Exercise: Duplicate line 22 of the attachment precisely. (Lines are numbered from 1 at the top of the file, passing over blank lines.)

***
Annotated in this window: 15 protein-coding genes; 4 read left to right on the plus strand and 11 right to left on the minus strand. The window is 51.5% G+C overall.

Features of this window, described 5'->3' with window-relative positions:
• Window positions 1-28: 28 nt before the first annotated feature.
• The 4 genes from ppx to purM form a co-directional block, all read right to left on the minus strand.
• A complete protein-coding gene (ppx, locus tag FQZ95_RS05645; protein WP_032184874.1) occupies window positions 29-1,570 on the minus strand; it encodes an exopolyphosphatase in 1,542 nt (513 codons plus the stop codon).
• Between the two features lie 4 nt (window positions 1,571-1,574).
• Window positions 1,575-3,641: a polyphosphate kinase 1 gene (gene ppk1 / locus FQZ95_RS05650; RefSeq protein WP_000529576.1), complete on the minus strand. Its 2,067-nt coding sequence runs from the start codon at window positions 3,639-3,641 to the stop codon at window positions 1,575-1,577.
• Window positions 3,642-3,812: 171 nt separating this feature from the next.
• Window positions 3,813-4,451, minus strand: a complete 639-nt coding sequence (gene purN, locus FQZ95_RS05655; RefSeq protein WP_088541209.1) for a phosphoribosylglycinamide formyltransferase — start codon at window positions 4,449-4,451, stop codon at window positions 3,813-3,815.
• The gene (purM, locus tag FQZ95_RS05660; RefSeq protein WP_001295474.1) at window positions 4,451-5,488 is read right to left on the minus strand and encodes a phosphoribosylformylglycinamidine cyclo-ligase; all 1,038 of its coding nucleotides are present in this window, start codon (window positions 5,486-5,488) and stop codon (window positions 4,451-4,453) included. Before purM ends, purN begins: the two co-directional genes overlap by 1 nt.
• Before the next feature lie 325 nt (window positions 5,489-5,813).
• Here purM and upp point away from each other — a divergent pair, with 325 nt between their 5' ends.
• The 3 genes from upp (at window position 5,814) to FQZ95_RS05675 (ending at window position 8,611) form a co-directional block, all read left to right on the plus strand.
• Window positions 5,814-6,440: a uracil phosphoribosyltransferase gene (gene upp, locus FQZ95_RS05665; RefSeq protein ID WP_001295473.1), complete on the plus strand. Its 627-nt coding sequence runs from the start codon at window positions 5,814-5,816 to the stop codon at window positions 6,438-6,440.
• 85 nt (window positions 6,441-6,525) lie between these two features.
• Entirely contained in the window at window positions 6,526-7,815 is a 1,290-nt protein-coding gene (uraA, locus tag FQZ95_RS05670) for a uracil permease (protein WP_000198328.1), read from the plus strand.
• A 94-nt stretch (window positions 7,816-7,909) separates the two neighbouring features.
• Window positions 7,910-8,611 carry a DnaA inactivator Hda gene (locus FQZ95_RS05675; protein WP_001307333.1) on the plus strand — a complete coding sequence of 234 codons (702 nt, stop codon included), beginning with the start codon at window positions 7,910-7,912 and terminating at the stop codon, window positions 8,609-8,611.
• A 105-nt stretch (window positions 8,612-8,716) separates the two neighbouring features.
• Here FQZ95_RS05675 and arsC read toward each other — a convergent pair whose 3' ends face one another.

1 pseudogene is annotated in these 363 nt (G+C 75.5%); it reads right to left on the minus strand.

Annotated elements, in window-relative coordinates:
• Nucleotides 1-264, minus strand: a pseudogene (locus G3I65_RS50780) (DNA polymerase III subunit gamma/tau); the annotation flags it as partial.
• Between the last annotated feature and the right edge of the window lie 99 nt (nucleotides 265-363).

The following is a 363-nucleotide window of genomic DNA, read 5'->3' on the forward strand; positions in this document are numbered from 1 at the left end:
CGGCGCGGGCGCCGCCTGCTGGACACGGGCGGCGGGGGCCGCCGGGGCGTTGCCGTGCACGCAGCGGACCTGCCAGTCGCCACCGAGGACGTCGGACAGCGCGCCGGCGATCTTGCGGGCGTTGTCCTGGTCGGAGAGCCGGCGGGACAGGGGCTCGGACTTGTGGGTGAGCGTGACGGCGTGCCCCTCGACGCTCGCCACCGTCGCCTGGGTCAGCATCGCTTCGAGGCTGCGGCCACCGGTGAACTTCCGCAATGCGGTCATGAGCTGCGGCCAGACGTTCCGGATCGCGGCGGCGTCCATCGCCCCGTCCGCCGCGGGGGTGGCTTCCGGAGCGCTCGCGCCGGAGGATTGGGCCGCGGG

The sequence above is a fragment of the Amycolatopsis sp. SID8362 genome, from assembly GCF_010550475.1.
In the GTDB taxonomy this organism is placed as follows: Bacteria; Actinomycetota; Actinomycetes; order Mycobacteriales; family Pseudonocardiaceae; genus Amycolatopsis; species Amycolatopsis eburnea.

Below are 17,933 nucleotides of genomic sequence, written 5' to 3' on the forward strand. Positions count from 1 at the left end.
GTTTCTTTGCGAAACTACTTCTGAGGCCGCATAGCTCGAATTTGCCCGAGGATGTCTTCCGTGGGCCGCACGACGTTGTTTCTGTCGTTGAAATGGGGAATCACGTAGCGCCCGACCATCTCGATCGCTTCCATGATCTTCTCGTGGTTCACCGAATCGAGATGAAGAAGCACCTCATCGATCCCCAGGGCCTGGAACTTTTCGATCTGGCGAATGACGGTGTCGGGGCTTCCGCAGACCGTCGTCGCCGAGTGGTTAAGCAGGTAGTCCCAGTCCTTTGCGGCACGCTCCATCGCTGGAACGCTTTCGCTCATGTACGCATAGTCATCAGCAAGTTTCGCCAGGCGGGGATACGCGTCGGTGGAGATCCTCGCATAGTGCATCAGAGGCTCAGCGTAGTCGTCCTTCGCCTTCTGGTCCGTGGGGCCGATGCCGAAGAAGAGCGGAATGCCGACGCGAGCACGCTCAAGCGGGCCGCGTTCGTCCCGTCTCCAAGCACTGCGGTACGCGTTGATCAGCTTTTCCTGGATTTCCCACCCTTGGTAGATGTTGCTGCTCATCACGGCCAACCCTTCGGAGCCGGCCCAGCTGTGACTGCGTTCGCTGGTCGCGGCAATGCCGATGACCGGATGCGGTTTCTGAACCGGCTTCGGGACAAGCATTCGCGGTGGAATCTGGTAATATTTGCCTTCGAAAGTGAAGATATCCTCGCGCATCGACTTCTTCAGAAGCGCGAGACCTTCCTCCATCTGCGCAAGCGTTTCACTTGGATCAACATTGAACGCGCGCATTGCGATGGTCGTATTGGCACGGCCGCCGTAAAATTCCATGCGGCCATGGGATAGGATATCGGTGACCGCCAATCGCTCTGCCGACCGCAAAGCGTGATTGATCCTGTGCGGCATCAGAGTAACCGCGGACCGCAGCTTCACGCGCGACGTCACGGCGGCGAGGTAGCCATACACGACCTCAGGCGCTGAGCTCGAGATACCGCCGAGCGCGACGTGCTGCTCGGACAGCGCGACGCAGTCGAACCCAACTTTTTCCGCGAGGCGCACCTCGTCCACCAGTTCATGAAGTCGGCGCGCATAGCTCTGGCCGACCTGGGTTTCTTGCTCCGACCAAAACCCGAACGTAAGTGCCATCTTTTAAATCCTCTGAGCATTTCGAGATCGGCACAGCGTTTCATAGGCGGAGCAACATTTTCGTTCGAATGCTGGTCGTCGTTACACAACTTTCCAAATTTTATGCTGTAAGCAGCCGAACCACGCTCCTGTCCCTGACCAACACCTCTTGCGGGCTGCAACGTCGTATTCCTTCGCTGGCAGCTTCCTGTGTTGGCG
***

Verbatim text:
Annotated elements, in window-relative coordinates: